So why does the Church say all these people cannot receive Holy Communion? Is this some sort of punishment? Why have some bishops even singled out a few politicians that support abortion and “gay marriage” by telling them they cannot receive Holy Communion?  (Pope Francis has said this of all such politicians.)

This is in no way a punishment. In fact, it is an attempt to try to save these persons from future eternal punishment. The Eucharist is the Real Presence of Christ: the Eucharist is God! In receiving the Eucharist, you are affirming belief in the Real Presence of Christ, but by committing mortal sin, you are denying God. Repenting of mortal sin will save you, but receiving God in the Eucharist before taking mortal sin to Confession is an even greater offence against God than the original mortal sin.

What is the difference between consummating a marriage and rape? From a physical and biological point of view, they are identical; yet morally, they are completely opposed. This is the difference between receiving Holy Communion in a state of grace and receiving Holy Communion in a state of mortal sin (cf. 1 Corinthians 11:27).

So what should you think of people that don’t go up for Communion? First of all, you can only judge actions; you cannot judge a person or motives. These people may be in a state of moral sin, but since they are at Mass, they are likely repentant and looking for an opportunity to go to Confession or slowly working towards that. Some may just be playing it safe, which is very honourable and pious. Some may be waiting for their marriage to be regularized. Some may have just broken, for whatever reason, the required fast before receiving Holy Communion (for Roman Catholics, it’s an hour before receiving Communion, and in the East, it’s an hour before Divine Liturgy).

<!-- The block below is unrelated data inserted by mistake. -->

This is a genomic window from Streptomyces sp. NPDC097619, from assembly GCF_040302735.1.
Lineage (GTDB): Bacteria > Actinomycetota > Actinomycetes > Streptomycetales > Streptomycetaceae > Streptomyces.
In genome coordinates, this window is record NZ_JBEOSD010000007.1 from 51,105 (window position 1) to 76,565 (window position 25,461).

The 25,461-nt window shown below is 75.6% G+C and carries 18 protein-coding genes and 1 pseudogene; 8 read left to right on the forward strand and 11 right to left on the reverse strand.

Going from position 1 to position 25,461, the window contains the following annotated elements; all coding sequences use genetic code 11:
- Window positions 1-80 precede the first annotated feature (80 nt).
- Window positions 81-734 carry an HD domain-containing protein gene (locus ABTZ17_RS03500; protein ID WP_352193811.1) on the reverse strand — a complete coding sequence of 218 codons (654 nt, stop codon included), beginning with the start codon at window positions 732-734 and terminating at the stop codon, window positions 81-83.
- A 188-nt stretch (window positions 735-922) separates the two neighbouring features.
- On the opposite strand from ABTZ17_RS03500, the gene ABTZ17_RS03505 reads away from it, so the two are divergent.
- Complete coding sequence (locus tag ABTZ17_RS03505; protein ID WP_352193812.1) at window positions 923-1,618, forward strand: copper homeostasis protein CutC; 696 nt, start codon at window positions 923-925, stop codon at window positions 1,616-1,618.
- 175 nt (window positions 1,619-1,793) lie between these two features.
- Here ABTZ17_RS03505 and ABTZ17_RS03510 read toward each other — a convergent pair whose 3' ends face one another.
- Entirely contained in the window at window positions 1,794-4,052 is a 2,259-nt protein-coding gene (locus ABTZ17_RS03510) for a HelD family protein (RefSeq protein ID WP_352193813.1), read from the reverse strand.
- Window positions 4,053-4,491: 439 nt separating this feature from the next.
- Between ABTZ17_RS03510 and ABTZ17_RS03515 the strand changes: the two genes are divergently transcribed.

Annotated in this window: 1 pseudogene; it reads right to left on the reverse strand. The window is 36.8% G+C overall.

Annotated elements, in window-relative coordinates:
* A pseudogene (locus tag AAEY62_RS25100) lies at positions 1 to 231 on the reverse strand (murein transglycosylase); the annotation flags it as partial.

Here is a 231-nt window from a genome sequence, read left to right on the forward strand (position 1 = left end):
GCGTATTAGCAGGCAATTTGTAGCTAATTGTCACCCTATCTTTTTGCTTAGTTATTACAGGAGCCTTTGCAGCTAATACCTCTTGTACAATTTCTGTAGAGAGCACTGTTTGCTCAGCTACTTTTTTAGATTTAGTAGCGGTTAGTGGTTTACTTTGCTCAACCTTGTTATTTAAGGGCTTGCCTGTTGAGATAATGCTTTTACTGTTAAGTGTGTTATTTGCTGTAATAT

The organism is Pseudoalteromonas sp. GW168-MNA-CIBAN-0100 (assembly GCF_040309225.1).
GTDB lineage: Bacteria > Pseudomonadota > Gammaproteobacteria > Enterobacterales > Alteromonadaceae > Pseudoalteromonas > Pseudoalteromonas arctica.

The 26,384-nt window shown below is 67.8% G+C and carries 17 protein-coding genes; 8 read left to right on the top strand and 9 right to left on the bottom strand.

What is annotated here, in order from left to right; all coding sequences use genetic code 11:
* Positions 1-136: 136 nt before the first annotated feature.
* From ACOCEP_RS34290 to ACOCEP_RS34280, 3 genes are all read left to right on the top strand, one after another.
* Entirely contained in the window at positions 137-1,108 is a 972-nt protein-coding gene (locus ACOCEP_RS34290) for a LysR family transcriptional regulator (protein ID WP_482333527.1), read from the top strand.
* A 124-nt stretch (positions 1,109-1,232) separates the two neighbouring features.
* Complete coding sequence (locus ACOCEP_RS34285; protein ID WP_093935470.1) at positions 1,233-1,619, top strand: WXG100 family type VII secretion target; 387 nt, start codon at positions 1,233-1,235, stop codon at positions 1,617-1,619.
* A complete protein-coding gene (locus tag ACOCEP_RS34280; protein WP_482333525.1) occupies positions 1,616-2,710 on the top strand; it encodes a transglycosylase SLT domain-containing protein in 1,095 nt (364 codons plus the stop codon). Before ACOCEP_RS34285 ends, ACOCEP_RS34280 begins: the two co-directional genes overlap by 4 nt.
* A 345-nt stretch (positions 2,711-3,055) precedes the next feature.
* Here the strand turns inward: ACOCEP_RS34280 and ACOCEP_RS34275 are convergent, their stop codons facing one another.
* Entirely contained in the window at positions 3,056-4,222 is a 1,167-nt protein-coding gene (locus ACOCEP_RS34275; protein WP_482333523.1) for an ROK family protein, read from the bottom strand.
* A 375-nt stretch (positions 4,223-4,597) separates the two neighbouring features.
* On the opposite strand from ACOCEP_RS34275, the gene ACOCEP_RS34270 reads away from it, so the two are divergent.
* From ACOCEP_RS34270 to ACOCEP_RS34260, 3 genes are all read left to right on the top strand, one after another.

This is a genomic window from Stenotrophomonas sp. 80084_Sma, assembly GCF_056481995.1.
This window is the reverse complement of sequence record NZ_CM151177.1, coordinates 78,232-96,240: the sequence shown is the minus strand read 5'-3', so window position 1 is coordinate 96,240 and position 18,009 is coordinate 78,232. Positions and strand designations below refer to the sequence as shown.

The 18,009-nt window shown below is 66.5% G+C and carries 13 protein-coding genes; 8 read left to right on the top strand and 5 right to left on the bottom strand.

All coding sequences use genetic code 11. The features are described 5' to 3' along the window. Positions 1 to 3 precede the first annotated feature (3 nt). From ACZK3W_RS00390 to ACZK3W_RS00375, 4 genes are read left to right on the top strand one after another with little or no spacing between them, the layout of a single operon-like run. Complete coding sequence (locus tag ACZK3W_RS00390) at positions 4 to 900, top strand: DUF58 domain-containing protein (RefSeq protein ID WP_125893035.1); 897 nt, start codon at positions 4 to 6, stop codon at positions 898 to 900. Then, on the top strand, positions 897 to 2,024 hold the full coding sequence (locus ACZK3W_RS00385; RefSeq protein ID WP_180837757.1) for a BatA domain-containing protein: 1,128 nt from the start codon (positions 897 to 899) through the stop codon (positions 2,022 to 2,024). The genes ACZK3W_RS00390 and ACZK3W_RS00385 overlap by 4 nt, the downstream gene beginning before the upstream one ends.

So are all these people going to Hell that receive Holy Communion when they should not? We can only judge actions. We cannot judge a person or motives, and we can certainly not judge eternal salvation. God is a just and merciful judge, who is quite aware of culpability due to ignorance. After reading this, however, you no longer have the excuse of ignorance.

Mass and the Eucharist is not a right or an obligation. It is a privilege. The greatest privilege in this life, which will be fully realized in the next. Holydays of Obligation are a minimum, but then, the minimum in a valid marriage is to consummate it only once.

From: smtpsender@zenitteam.org
Subject: All Holydays of Obligation Have Been Transferred to Sundays
Date: April 1, 2013 7:42:21 AM MDT

All Holydays of Obligation Have Been Transferred to Sundays

A directive was issued on April 1, 2013 that all Holydays of Obligation will now be transferred to the closest Sunday throughout the universal Church including the Eastern Rites. This was in answer to the insistence that making attendance at Mass during the week obligatory is too demanding for the faithful.

It was the Solemnity of the Mother of God that was the greatest concern as many Catholics were not assisting at Mass on this day and were unaware that doing so without serious reason prevents them from receiving Communion on the following Sunday unless they first go to Confession.

The next Solemnity of the Mother of God will not be on January 1, 2014, but on December 29, 2013. Likewise, Christmas will also be transferred from December 25, 2013 to December 22, 2013. This may create some confusion with other Christian professions and the retail industry, but it is hoped that this more pastoral approach will ease the burden on faithful Catholics.